Tuesday, November 27, 2012
Over the Rhine - Snow Angels (Album Review)
If you’re looking for some Christmas music that invokes the season without being so ornamentally overt, Over the Rhine’s Snow Angels is here to help. The multi-faceted duo of Karin Bergquist and Linford Detweiler have been churning out their mystifying brand of jazz-based, folk-infused refrains since the early 90s and they’ve continually been able to sonically shuck every definition and label that’s been clumsily attached to them. With the smoky vocals of Billie Holiday, the melodic touch of Cole Porter and the eclecticism of Tom Waits, Over the Rhine is beautifully peculiar and a (gin-tinged) breath of fresh air.
While Snow Angels is actually Over the Rhine’s second Christmas album (they released The Darkest Night of the Year in 1996), it contains far more original material than their first holiday release of traditionally non-traditional interpretations. Karin’s slinky vocals and Linford’s deft instrumental wizardry allows Snow Angels to glide and weave through 12 tracks of emotionally rich seasonal songs. Some are festive, some are romantic, some are sentimental, and some are even downright sad, but they are all uniquely warm and resonant.
If you want to sample a couple of tracks first, I recommend giving the following cuts a chance:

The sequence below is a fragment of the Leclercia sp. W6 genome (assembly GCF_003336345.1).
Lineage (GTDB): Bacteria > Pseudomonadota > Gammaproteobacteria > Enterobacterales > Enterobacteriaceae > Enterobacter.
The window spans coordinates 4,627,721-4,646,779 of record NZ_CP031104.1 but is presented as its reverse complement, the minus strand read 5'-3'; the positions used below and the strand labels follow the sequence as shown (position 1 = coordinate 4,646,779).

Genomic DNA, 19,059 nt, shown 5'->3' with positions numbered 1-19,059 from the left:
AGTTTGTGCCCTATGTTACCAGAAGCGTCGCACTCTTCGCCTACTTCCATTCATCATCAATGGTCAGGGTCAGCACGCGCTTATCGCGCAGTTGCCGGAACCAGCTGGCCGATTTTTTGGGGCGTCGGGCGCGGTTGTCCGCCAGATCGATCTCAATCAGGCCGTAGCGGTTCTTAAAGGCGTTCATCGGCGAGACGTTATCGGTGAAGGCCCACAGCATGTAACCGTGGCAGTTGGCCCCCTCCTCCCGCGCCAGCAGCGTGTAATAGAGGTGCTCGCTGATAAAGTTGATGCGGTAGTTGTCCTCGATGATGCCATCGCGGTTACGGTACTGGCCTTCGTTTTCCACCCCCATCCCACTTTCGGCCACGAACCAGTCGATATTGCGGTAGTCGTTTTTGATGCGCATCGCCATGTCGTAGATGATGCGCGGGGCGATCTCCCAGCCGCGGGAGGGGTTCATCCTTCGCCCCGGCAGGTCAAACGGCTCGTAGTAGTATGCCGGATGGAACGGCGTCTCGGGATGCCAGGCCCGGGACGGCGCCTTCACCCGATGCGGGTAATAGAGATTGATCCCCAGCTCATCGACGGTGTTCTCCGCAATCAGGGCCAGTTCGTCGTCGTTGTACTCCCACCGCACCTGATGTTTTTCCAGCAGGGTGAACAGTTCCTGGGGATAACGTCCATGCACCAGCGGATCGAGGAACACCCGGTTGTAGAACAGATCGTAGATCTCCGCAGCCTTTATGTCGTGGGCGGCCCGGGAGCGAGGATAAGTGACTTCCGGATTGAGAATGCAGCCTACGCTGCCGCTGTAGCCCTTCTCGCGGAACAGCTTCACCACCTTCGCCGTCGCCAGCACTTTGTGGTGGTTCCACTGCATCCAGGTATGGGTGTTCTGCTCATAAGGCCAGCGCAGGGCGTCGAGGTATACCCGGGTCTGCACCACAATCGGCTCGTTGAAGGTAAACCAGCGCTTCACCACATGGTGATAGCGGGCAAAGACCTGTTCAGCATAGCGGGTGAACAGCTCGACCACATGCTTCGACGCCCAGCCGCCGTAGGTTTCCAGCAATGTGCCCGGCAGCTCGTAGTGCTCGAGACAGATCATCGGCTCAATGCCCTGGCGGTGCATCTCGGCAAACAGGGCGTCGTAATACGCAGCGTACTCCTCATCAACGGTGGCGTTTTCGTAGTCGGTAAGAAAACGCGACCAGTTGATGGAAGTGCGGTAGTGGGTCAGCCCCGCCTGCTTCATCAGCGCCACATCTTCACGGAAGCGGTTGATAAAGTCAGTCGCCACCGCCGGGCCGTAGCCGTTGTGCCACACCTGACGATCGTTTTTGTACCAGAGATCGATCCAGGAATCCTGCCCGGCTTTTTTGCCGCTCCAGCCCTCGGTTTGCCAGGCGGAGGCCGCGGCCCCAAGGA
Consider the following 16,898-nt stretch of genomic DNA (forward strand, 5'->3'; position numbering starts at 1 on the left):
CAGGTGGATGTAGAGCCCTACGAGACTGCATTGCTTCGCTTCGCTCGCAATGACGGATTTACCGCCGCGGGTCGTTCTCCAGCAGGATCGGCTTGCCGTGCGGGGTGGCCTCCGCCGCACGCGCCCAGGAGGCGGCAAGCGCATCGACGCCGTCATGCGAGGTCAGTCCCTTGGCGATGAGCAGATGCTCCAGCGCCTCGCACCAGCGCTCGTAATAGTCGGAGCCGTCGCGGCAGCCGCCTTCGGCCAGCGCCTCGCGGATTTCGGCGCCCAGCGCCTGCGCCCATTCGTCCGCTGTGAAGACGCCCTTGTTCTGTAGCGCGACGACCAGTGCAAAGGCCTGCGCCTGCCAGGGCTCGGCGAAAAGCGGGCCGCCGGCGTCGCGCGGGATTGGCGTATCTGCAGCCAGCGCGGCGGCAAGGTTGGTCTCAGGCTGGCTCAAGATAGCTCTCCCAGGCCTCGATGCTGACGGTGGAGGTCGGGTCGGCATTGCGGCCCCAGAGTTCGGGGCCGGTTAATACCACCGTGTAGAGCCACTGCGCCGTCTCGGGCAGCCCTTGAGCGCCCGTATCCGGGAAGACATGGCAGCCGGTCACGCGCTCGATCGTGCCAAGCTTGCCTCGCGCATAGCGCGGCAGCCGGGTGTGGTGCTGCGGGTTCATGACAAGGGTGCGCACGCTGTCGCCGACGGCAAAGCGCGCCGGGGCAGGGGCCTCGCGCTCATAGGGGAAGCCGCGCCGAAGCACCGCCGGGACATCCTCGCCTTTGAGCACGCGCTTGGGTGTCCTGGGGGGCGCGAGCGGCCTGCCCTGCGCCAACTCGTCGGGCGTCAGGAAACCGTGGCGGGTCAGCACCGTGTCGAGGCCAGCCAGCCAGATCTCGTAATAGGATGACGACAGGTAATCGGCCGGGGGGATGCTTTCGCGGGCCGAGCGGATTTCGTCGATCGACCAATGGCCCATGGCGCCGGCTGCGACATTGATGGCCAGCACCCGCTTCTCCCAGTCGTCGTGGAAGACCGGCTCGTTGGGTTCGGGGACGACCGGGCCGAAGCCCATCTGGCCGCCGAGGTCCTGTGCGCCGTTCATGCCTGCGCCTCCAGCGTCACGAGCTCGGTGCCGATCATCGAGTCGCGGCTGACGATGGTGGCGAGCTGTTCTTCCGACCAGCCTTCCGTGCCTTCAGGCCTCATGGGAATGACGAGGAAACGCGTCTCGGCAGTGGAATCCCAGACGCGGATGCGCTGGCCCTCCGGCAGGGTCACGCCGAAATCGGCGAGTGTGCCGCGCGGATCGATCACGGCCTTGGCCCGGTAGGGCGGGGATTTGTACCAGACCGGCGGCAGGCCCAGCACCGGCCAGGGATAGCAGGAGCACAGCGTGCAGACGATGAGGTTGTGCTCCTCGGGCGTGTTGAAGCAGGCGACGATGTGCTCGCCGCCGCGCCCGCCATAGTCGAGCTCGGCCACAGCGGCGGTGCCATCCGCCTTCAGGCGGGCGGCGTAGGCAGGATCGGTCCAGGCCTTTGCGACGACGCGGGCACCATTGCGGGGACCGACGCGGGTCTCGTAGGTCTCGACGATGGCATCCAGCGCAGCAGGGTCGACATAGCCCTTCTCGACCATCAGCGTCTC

“All I Ever Get for Christmas is Blue” – lounge vocals, tinkling piano, stand-up bass, snare brushes… Move over “Please Come Home for Christmas,” this is sad Christmas music at its finest.
“Snowed in With You” – Are we sure this isn’t an Ella Fitzgerald cover? Time to grab the nearest mistletoe and make your move.
“Darlin’ (Christmas is Coming)” – this folksy little sashay lifts the mood and might even get those toes tapping. There’s even a playful organ solo in this one that begs you to take your holiday honey for a quick spin around the room.
“Snow Angel” – A beautifully heartbreaking ode to romance ripped apart by war, the story that never gets old or any less sad. Keep the kleenex close and just blame the sniffling on it being flu season.
“Goodbye Charles” – A whimsical piano-led instrumental homage to both Vince Guaraldi’s classic soundtrack to A Charlie Brown Christmas and to Charles Schulz himself.
While those songs will give you an adequate feel for the album, Snow Angels is best enjoyed in full and in good company. If you listen closely enough, I bet you’ll even hear the crackling of a fire and the clinking of ice cubes in glasses. So grab the download and the hand of your own snow angel and give them both a spin. To check out more of Over the Rhine’s stellar catalogue and to help them make their next two records (The Farm and Blood Oranges in the Snow), visit them HERE.